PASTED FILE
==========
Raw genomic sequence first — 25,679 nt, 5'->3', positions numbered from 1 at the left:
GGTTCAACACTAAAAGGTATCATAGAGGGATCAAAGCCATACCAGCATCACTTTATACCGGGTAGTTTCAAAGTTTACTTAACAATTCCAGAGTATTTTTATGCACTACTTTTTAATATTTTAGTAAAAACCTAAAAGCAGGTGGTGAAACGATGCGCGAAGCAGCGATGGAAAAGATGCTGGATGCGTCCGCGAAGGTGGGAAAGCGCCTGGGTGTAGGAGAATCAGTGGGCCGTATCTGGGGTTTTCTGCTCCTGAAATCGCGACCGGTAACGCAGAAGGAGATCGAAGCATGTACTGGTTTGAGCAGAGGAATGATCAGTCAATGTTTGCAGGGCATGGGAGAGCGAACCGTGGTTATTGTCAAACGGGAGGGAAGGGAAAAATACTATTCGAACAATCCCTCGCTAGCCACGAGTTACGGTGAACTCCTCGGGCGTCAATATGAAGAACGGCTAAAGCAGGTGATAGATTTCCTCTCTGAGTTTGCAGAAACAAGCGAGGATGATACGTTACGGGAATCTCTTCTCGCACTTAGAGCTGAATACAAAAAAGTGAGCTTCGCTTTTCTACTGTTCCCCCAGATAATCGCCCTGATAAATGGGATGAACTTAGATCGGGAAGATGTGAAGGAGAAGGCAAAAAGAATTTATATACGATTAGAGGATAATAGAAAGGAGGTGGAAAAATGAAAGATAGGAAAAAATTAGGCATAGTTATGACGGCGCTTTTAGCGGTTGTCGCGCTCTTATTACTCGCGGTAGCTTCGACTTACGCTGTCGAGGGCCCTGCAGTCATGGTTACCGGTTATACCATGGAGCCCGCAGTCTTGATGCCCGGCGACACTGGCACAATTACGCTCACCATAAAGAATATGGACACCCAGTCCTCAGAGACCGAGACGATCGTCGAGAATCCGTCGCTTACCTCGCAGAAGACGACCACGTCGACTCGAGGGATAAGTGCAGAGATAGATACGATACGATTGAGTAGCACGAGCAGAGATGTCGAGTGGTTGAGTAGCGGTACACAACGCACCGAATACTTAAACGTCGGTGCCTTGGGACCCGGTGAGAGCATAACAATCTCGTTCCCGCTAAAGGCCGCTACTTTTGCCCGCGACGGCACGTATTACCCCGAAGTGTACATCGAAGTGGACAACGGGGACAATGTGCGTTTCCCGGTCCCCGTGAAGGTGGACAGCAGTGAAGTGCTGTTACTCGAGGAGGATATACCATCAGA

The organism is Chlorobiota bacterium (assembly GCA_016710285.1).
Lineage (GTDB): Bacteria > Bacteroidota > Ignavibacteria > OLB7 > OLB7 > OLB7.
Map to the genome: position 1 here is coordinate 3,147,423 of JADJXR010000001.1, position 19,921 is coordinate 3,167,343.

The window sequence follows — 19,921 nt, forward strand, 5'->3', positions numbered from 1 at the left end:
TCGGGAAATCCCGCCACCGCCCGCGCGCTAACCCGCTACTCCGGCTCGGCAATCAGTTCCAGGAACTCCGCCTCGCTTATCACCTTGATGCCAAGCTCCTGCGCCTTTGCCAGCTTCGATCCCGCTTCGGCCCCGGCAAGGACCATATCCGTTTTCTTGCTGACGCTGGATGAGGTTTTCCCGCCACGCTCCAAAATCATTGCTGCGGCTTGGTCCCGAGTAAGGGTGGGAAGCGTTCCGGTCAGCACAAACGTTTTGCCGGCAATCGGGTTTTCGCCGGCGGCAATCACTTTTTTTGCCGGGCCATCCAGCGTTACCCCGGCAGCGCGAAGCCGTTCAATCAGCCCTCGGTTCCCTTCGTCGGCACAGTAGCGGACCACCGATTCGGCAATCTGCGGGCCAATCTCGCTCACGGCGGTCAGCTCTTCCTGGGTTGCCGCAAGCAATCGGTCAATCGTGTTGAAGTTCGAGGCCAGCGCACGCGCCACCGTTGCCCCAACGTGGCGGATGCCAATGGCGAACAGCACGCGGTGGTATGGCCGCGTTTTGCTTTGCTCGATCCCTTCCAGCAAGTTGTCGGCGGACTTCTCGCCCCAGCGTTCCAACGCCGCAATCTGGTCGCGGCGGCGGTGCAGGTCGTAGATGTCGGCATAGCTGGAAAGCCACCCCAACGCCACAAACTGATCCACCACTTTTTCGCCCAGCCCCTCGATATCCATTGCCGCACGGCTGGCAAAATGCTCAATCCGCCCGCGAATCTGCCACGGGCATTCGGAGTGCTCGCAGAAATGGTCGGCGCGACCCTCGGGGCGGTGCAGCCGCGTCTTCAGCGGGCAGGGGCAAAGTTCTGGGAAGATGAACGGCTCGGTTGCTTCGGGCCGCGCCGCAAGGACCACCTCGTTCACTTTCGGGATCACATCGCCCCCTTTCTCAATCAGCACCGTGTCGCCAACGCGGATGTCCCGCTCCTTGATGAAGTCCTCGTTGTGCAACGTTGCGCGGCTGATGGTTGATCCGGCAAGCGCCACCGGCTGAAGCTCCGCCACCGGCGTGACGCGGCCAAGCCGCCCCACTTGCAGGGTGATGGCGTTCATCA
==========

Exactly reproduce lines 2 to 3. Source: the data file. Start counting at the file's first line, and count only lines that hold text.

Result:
GGTTCAACACTAAAAGGTATCATAGAGGGATCAAAGCCATACCAGCATCACTTTATACCGGGTAGTTTCAAAGTTTACTTAACAATTCCAGAGTATTTTTATGCACTACTTTTTAATATTTTAGTAAAAACCTAAAAGCAGGTGGTGAAACGATGCGCGAAGCAGCGATGGAAAAGATGCTGGATGCGTCCGCGAAGGTGGGAAAGCGCCTGGGTGTAGGAGAATCAGTGGGCCGTATCTGGGGTTTTCTGCTCCTGAAATCGCGACCGGTAACGCAGAAGGAGATCGAAGCATGTACTGGTTTGAGCAGAGGAATGATCAGTCAATGTTTGCAGGGCATGGGAGAGCGAACCGTGGTTATTGTCAAACGGGAGGGAAGGGAAAAATACTATTCGAACAATCCCTCGCTAGCCACGAGTTACGGTGAACTCCTCGGGCGTCAATATGAAGAACGGCTAAAGCAGGTGATAGATTTCCTCTCTGAGTTTGCAGAAACAAGCGAGGATGATACGTTACGGGAATCTCTTCTCGCACTTAGAGCTGAATACAAAAAAGTGAGCTTCGCTTTTCTACTGTTCCCCCAGATAATCGCCCTGATAAATGGGATGAACTTAGATCGGGAAGATGTGAAGGAGAAGGCAAAAAGAATTTATATACGATTAGAGGATAATAGAAAGGAGGTGGAAAAATGAAAGATAGGAAAAAATTAGGCATAGTTATGACGGCGCTTTTAGCGGTTGTCGCGCTCTTATTACTCGCGGTAGCTTCGACTTACGCTGTCGAGGGCCCTGCAGTCATGGTTACCGGTTATACCATGGAGCCCGCAGTCTTGATGCCCGGCGACACTGGCACAATTACGCTCACCATAAAGAATATGGACACCCAGTCCTCAGAGACCGAGACGATCGTCGAGAATCCGTCGCTTACCTCGCAGAAGACGACCACGTCGACTCGAGGGATAAGTGCAGAGATAGATACGATACGATTGAGTAGCACGAGCAGAGATGTCGAGTGGTTGAGTAGCGGTACACAACGCACCGAATACTTAAACGTCGGTGCCTTGGGACCCGGTGAGAGCATAACAATCTCGTTCCCGCTAAAGGCCGCTACTTTTGCCCGCGACGGCACGTATTACCCCGAAGTGTACATCGAAGTGGACAACGGGGACAATGTGCGTTTCCCGGTCCCCGTGAAGGTGGACAGCAGTGAAGTGCTGTTACTCGAGGAGGATATACCATCAGA

The organism is Chlorobiota bacterium (assembly GCA_016710285.1).